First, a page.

Monday, December 04, 2006

More Mermaid

Good luck to everyone else who's working on a Mermaid! I wore mine to work today and was stopped in the hall by someone who complimented it. (This takes a fair bit of doing in an organization of engineers, computer scientists, mathematicians, and other assorted geeks.) He was extremely surprised that I made it myself. The upshot is that this takes a long time to knit, but it isn't hard and the payoff is good.

I looked at the other Hanne Falenberg sweaters, but I'm just not tempted by anything but Ballerina. I think I might be able to better satisfy that urge by knitting a nice tweedy capelet, even though we've passed capelet-appropriate weather here in Boston with today's "snow". Who knew that slush could fall from the sky?

From Ava:
Gee, I have to finish my Mermaid now. Yours looks great! I appreciate the photos and the tips. I have one question? what is the armscye? How could it be cut deeper? Do you think the droopy shoulders could be remedied by shoulder pads?

Thanks, Ava. :) The armscye is the hole for your arm. There are essentially two dimensions to a set-in armscyes, which I'll call length and depth. (That diagram is supposed to be a sweater; the red is the armscyes, which is where you didn't knit so that there would be a place to sew in a sleeve.)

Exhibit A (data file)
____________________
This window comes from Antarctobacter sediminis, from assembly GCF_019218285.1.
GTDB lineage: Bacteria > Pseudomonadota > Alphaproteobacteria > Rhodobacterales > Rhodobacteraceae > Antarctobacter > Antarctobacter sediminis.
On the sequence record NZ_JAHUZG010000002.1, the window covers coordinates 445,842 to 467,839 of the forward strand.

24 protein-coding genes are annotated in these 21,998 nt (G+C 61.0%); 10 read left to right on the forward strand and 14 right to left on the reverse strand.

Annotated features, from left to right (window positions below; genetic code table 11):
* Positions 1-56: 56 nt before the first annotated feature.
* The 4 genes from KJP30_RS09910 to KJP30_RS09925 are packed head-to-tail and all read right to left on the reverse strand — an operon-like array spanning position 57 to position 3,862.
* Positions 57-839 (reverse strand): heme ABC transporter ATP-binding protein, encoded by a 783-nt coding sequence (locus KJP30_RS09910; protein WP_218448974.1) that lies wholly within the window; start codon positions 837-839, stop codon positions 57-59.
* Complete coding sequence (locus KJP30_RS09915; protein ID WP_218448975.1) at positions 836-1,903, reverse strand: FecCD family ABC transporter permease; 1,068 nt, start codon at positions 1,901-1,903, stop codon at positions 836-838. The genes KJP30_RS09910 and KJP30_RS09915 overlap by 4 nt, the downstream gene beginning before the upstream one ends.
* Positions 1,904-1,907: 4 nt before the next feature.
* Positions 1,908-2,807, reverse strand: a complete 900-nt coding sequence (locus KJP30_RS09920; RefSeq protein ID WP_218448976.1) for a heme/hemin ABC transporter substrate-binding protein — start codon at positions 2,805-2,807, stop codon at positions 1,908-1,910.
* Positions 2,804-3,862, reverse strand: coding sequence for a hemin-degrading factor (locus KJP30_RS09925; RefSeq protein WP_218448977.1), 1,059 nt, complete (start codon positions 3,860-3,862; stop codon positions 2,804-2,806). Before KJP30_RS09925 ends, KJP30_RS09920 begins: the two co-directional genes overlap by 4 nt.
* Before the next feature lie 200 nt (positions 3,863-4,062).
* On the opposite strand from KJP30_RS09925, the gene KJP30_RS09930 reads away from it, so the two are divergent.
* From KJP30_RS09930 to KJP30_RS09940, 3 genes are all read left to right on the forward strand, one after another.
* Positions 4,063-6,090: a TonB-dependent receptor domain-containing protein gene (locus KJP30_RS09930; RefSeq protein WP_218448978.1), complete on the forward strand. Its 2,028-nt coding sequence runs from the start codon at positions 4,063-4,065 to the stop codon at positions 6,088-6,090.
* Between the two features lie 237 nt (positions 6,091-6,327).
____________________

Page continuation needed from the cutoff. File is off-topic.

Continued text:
If the length is too short, your sleeve will rub your armpit raw. If its too long, it can literally pin your arm to your side. (See my first attempt at a sweater, for which I did not write the pattern, thank you very much. If anyone wants a laugh, I'll dig this out and take a picture wearing it, now that I have help in the house. The degree of pinning was so extreme that I couldn't take my own picture in the mirror.) A deeper armscye will pull the sleeve a little farther up on your shoulder. As someone with excessive curves and small shoulders, Mermaid would have fit me slightly better if it had slightly more depth to the armscyes. Shoulder pads might well fix this, but I don't usually wear them. To be clear, this is a minor quibble; I'm very attuned to perfect tailoring, even if I don't manage to dress as well as that would imply.

From Jasmine:
hmm, now I am worried about knitting this -- I was going to make the large size and shorten it to the medium length as to accomodate some curves but it sounds like you think darts might be the way to go -- I'd hate to knit this up and have it not fit well.

It depends on where your curves are. Even with all the hip I have, Mermaid is more than roomy in the hips. I just find that it isn't nipped enough in the waist for my figure, and that it could use some bust darts (like every other sweater design ever made). I'll write up something on short-row shaping tomorrow to give guidelines on tweaking the math. If you're feeling desperate, I can often be bribed into math. :)

I've worked out the math for my next design and started it off. A few inches of knitted coned yarn scrunched up on circular needles isn't very exciting, though, so I'm going to save the progress pix until after the short-row shaping post. Short-row shaping saves my butt every time I knit, now that I've figured out the simple math to follow.

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